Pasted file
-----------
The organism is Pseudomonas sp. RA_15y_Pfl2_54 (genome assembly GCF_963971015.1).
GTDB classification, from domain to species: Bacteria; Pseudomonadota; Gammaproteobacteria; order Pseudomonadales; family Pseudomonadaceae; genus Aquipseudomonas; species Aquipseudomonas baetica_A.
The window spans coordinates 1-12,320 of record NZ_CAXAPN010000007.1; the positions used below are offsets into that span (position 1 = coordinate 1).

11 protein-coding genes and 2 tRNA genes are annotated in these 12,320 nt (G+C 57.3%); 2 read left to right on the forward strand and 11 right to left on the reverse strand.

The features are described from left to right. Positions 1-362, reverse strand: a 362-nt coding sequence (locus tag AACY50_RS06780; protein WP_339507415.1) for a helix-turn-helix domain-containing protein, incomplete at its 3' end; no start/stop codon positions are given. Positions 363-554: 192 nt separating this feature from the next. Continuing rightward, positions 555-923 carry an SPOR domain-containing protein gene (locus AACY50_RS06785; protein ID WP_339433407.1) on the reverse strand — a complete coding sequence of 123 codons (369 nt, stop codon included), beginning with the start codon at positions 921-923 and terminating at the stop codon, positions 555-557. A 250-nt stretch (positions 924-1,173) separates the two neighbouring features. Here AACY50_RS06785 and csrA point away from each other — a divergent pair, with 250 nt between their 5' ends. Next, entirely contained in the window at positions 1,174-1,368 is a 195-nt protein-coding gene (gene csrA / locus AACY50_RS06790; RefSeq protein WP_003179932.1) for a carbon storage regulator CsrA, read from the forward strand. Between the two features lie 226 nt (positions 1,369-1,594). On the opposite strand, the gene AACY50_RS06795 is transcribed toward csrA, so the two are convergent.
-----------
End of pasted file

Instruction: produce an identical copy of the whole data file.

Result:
The organism is Pseudomonas sp. RA_15y_Pfl2_54 (genome assembly GCF_963971015.1).
GTDB classification, from domain to species: Bacteria; Pseudomonadota; Gammaproteobacteria; order Pseudomonadales; family Pseudomonadaceae; genus Aquipseudomonas; species Aquipseudomonas baetica_A.
The window spans coordinates 1-12,320 of record NZ_CAXAPN010000007.1; the positions used below are offsets into that span (position 1 = coordinate 1).

11 protein-coding genes and 2 tRNA genes are annotated in these 12,320 nt (G+C 57.3%); 2 read left to right on the forward strand and 11 right to left on the reverse strand.

The features are described from left to right. Positions 1-362, reverse strand: a 362-nt coding sequence (locus tag AACY50_RS06780; protein WP_339507415.1) for a helix-turn-helix domain-containing protein, incomplete at its 3' end; no start/stop codon positions are given. Positions 363-554: 192 nt separating this feature from the next. Continuing rightward, positions 555-923 carry an SPOR domain-containing protein gene (locus AACY50_RS06785; protein ID WP_339433407.1) on the reverse strand — a complete coding sequence of 123 codons (369 nt, stop codon included), beginning with the start codon at positions 921-923 and terminating at the stop codon, positions 555-557. A 250-nt stretch (positions 924-1,173) separates the two neighbouring features. Here AACY50_RS06785 and csrA point away from each other — a divergent pair, with 250 nt between their 5' ends. Next, entirely contained in the window at positions 1,174-1,368 is a 195-nt protein-coding gene (gene csrA / locus AACY50_RS06790; RefSeq protein WP_003179932.1) for a carbon storage regulator CsrA, read from the forward strand. Between the two features lie 226 nt (positions 1,369-1,594). On the opposite strand, the gene AACY50_RS06795 is transcribed toward csrA, so the two are convergent.